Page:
Play Live Radio
Next Up:
0:00 0:00
Available On Air Stations
Every day, hundreds of sick and injured patients walk into free and charitable clinics around the Tampa Bay area in need of a doctor.Many are suffering from chronic conditions, such as diabetes or high blood pressure. Some patients were referred to the clinics by staff at hospitals where they landed after years of neglecting to care for treatable conditions.The clinics allow the patients to pay what they can, or nothing at all. They are staffed by doctors and nurses who volunteer their time. They survive off donations and small grants.Many of the patients have jobs but they are living paycheck to paycheck. None have health insurance, either because they do not qualify for Medicaid or can’t afford private coverage. For these patients, the clinics are often their only option for primary care.

Duval School District Beefing Up Mental Health Resources To Comply With State Law

The Duval County Public Schools headquarters building on Jacksonville's Southbank is pictured.
Cyd Hoskinson
The Florida Channel
Leon County Judge John Cooper on June 30, 2022, in a screen grab from The Florida Channel.

Next school year the Duval County School District could employ double the current number of therapists. That’s part of its plan to strengthen mental health services for students under the state’s school safety bill passed after February’s Parkland shooting.

The law requires services follow students from assessment and diagnosis through intervention and treatment to recovery.

This comes at a time where Duval students are self reporting higher rates of attempting suicide and depression than other children in the state.

Related: Duval Students Still Attempt Suicide More Than Their Peers Across Florida

The district plans to increase the number of full service schools having access to therapists from 75 schools to 106, cutting the therapist to school ratio from 1:5 to 1:2.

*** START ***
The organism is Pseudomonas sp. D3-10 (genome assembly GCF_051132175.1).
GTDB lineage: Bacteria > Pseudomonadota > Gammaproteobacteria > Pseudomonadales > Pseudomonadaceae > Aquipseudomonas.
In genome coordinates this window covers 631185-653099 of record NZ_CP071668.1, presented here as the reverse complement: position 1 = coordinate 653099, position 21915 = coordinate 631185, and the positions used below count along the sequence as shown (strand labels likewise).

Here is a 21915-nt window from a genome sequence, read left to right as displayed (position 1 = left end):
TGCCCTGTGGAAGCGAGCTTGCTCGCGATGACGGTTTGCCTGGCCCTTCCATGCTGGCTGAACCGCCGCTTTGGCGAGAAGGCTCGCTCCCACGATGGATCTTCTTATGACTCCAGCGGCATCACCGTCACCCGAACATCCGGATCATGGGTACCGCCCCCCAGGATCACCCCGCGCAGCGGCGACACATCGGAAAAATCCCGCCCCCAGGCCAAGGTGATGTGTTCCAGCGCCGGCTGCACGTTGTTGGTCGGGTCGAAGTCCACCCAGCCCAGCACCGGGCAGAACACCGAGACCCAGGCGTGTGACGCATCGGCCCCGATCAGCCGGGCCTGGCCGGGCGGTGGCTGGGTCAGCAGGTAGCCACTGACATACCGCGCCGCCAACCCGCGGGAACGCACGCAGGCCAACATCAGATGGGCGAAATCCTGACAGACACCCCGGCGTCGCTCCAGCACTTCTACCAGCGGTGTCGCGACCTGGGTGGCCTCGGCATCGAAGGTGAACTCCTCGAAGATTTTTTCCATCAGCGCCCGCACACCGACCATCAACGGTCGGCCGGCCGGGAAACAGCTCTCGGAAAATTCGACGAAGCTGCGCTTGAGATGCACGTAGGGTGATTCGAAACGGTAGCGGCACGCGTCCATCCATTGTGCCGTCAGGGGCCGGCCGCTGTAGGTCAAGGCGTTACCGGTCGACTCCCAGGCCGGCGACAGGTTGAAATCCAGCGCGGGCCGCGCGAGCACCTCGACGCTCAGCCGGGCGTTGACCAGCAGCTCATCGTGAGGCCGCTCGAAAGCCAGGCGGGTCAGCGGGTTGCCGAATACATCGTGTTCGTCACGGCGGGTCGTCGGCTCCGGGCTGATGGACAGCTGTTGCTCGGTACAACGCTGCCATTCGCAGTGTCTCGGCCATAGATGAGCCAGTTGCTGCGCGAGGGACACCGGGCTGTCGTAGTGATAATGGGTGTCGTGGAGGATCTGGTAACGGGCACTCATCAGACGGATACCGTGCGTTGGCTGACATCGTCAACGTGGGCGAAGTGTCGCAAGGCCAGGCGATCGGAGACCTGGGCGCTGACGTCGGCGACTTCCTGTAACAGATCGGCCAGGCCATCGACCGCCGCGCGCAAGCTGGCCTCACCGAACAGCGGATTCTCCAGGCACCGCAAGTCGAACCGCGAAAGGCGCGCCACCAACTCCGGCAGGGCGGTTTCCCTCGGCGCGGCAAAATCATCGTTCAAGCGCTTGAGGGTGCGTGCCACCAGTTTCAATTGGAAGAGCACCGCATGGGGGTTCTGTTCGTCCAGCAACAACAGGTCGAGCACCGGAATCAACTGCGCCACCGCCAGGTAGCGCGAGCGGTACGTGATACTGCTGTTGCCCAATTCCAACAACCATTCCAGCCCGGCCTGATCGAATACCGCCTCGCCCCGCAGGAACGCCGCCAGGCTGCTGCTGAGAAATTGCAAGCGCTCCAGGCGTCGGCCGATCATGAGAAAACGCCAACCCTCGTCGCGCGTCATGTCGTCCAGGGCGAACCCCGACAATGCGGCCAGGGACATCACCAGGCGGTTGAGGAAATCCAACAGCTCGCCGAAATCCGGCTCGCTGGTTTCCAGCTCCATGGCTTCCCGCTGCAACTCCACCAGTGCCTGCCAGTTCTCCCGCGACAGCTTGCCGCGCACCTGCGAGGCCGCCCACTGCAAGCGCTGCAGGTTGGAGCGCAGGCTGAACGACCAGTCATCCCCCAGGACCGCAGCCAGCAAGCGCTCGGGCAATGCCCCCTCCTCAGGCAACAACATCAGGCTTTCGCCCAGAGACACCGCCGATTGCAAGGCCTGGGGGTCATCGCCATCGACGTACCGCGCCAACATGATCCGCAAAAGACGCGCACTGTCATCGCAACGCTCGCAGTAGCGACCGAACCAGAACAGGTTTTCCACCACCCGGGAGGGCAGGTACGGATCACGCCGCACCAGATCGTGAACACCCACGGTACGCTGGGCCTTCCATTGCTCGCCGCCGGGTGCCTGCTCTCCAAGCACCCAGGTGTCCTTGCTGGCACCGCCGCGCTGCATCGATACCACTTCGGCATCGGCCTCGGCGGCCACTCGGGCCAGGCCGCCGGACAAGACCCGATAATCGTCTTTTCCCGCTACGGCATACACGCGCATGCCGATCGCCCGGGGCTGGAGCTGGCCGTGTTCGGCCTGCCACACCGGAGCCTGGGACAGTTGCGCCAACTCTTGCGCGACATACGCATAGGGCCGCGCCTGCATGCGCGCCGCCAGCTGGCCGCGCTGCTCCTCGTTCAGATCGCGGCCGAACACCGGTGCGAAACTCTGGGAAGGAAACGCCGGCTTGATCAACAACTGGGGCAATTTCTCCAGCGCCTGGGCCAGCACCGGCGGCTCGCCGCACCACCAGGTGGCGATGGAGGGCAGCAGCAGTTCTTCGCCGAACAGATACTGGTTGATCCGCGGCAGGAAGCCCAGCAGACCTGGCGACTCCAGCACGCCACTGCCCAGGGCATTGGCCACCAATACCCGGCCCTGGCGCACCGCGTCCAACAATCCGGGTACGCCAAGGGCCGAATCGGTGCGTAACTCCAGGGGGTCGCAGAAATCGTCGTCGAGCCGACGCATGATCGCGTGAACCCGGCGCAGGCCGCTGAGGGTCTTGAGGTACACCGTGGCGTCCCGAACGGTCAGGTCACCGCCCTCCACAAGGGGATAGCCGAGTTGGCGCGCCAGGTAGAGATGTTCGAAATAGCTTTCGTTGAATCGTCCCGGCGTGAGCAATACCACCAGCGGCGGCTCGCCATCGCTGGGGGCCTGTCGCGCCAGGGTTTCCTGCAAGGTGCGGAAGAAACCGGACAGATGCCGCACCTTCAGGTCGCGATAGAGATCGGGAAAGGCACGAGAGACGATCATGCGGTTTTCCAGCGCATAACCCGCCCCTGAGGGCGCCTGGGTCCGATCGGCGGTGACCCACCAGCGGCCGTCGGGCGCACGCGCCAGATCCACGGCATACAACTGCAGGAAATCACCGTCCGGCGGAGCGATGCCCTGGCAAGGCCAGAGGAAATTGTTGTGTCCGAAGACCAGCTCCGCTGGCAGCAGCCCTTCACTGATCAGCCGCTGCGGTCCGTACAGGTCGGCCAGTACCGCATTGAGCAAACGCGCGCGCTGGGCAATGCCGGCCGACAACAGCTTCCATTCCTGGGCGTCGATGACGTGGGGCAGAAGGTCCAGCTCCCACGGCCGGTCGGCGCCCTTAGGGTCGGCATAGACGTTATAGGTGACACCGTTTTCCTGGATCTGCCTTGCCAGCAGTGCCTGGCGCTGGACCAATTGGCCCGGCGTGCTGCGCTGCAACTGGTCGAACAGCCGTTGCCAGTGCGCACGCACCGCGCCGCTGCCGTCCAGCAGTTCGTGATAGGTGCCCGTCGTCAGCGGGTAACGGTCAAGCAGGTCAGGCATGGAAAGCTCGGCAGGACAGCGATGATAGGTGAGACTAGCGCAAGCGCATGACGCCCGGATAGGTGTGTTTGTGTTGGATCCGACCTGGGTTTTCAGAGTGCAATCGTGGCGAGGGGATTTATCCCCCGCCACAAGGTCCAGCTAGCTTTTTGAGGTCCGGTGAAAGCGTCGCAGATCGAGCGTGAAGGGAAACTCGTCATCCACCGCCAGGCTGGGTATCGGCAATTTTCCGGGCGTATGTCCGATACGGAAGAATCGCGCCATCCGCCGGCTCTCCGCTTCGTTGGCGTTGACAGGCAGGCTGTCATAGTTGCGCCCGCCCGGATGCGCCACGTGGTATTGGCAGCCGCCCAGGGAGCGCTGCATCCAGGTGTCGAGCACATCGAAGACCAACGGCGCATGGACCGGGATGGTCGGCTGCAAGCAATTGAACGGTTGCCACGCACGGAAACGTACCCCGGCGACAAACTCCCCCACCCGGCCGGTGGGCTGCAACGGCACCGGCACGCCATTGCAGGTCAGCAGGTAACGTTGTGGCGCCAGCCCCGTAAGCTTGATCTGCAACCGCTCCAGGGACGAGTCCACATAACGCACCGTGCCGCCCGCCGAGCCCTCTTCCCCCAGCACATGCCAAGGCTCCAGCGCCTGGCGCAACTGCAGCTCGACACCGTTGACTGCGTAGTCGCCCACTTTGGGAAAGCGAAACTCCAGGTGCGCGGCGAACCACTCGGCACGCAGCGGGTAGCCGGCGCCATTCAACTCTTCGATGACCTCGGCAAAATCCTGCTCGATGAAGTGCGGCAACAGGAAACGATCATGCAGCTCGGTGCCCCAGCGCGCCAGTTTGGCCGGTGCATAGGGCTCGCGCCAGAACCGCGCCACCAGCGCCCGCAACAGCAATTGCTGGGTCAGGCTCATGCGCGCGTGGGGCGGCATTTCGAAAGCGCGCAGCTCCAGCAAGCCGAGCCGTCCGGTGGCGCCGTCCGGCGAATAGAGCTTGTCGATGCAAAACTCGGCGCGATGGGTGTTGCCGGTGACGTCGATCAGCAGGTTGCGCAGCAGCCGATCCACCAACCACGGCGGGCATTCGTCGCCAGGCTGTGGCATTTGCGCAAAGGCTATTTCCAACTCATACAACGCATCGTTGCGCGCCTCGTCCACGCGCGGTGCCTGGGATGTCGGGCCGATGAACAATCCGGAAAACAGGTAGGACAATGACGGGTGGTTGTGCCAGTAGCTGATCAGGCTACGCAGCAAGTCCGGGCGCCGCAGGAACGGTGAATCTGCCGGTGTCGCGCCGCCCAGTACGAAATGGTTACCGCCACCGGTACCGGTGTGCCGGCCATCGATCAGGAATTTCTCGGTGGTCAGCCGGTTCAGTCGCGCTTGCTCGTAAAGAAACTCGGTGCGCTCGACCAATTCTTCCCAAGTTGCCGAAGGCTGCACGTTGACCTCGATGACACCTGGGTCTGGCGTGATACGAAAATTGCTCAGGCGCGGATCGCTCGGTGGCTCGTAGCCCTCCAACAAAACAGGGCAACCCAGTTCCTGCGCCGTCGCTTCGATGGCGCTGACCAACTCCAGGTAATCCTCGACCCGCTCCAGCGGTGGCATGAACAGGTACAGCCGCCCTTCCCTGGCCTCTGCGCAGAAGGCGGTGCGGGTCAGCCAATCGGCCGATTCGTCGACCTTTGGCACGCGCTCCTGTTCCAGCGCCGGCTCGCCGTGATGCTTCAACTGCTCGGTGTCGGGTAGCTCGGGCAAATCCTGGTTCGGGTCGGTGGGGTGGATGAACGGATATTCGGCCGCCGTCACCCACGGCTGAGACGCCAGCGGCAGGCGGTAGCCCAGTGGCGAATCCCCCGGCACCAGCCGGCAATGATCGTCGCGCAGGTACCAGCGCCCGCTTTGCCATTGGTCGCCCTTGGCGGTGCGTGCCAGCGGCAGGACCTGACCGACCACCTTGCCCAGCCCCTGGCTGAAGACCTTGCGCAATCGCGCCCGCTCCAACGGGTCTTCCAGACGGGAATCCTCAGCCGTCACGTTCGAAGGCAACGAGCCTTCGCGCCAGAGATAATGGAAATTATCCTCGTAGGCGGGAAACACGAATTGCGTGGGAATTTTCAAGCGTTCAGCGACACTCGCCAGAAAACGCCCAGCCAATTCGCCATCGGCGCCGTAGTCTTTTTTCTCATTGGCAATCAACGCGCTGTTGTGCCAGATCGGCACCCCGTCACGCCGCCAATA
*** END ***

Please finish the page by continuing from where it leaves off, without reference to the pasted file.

In addition, the district wants to double the number of “full service plus” schools to 24. In plus schools therapists are a permanent fixture on campus with their own offices, in contrast to the full service model, where therapists travel to students needing assistance.

During a May interview, district staff said 20 percent more students referred for services actually get them in plus schools.

The tentative $8.2 million plan would be comprised of nearly a million from the district’s budget, $2.6 million from the state, $700,00 in philanthropic donations,, more than $3 million from the city though the Kids Hope Alliance department and $2.6 million though Kids Hope Alliance medicaid dollars.

The district won’t know until October, the beginning of the city’s fiscal year, exactly how much it will get through the Kids Hope Alliance, but district staff said it has a Plan B with higher therapist to school ratios if needed.

During the meeting board member Warren Jones said students who are exposed to violent crimes including shootings, should be sought out and given services.

Reporter Lindsey Kilbride can be reached at, 904-358-6359 or on Twitter at @lindskilbride.

Copyright 2020 WJCT News 89.9. To see more, visit .

Lindsey Kilbride was WJCT's special projects producer until Aug. 28, 2020. She reported, hosted and produced podcasts like Odd Ball, for which she was honored with a statewide award from the Associated Press, as well as What It's Like. She also produced VOIDCAST, hosted by Void magazine's Matt Shaw, and the ADAPT podcast, hosted by WJCT's Brendan Rivers.